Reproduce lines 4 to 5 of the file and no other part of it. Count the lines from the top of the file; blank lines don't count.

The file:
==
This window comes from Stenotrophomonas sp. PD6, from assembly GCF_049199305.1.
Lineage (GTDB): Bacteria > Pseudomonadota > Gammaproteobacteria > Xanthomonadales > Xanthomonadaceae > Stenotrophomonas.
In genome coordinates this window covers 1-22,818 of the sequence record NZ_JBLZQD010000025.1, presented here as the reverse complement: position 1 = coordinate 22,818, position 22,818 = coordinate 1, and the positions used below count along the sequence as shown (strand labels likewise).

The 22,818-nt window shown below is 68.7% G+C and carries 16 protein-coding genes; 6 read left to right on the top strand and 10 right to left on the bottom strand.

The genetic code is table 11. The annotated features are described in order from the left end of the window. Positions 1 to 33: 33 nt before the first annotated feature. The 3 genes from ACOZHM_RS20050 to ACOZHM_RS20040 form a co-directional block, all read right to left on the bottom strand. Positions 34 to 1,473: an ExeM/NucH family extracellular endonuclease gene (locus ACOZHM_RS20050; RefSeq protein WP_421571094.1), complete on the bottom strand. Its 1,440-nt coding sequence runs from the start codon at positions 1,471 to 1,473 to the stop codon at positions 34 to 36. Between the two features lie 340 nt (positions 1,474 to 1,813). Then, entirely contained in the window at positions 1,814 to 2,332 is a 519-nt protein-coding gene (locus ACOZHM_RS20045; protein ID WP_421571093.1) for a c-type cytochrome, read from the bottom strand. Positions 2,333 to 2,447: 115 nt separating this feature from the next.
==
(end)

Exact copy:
The 22,818-nt window shown below is 68.7% G+C and carries 16 protein-coding genes; 6 read left to right on the top strand and 10 right to left on the bottom strand.

The genetic code is table 11. The annotated features are described in order from the left end of the window. Positions 1 to 33: 33 nt before the first annotated feature. The 3 genes from ACOZHM_RS20050 to ACOZHM_RS20040 form a co-directional block, all read right to left on the bottom strand. Positions 34 to 1,473: an ExeM/NucH family extracellular endonuclease gene (locus ACOZHM_RS20050; RefSeq protein WP_421571094.1), complete on the bottom strand. Its 1,440-nt coding sequence runs from the start codon at positions 1,471 to 1,473 to the stop codon at positions 34 to 36. Between the two features lie 340 nt (positions 1,474 to 1,813). Then, entirely contained in the window at positions 1,814 to 2,332 is a 519-nt protein-coding gene (locus ACOZHM_RS20045; protein ID WP_421571093.1) for a c-type cytochrome, read from the bottom strand. Positions 2,333 to 2,447: 115 nt separating this feature from the next.